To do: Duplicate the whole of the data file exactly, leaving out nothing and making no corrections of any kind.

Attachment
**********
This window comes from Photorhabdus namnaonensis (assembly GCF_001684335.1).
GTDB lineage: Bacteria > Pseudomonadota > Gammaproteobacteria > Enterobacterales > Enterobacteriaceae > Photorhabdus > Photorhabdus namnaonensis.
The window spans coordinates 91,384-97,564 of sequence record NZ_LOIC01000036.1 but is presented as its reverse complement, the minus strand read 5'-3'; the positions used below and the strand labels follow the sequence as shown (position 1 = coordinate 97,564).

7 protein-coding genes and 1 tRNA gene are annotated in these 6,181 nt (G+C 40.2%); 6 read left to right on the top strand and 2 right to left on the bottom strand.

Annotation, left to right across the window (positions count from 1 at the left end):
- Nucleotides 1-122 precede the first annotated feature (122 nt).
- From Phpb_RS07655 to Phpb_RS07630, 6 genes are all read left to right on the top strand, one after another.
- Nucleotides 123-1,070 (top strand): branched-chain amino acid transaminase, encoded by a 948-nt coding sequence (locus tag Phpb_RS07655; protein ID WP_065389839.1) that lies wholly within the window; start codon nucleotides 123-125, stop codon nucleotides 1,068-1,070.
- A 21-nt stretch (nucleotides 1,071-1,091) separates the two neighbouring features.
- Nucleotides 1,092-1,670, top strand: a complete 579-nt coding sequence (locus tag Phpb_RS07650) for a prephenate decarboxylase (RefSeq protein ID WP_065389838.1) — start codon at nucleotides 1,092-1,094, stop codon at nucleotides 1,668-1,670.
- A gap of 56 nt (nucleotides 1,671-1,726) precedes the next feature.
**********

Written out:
This window comes from Photorhabdus namnaonensis (assembly GCF_001684335.1).
GTDB lineage: Bacteria > Pseudomonadota > Gammaproteobacteria > Enterobacterales > Enterobacteriaceae > Photorhabdus > Photorhabdus namnaonensis.
The window spans coordinates 91,384-97,564 of sequence record NZ_LOIC01000036.1 but is presented as its reverse complement, the minus strand read 5'-3'; the positions used below and the strand labels follow the sequence as shown (position 1 = coordinate 97,564).

7 protein-coding genes and 1 tRNA gene are annotated in these 6,181 nt (G+C 40.2%); 6 read left to right on the top strand and 2 right to left on the bottom strand.

Annotation, left to right across the window (positions count from 1 at the left end):
- Nucleotides 1-122 precede the first annotated feature (122 nt).
- From Phpb_RS07655 to Phpb_RS07630, 6 genes are all read left to right on the top strand, one after another.
- Nucleotides 123-1,070 (top strand): branched-chain amino acid transaminase, encoded by a 948-nt coding sequence (locus tag Phpb_RS07655; protein ID WP_065389839.1) that lies wholly within the window; start codon nucleotides 123-125, stop codon nucleotides 1,068-1,070.
- A 21-nt stretch (nucleotides 1,071-1,091) separates the two neighbouring features.
- Nucleotides 1,092-1,670, top strand: a complete 579-nt coding sequence (locus tag Phpb_RS07650) for a prephenate decarboxylase (RefSeq protein ID WP_065389838.1) — start codon at nucleotides 1,092-1,094, stop codon at nucleotides 1,668-1,670.
- A gap of 56 nt (nucleotides 1,671-1,726) precedes the next feature.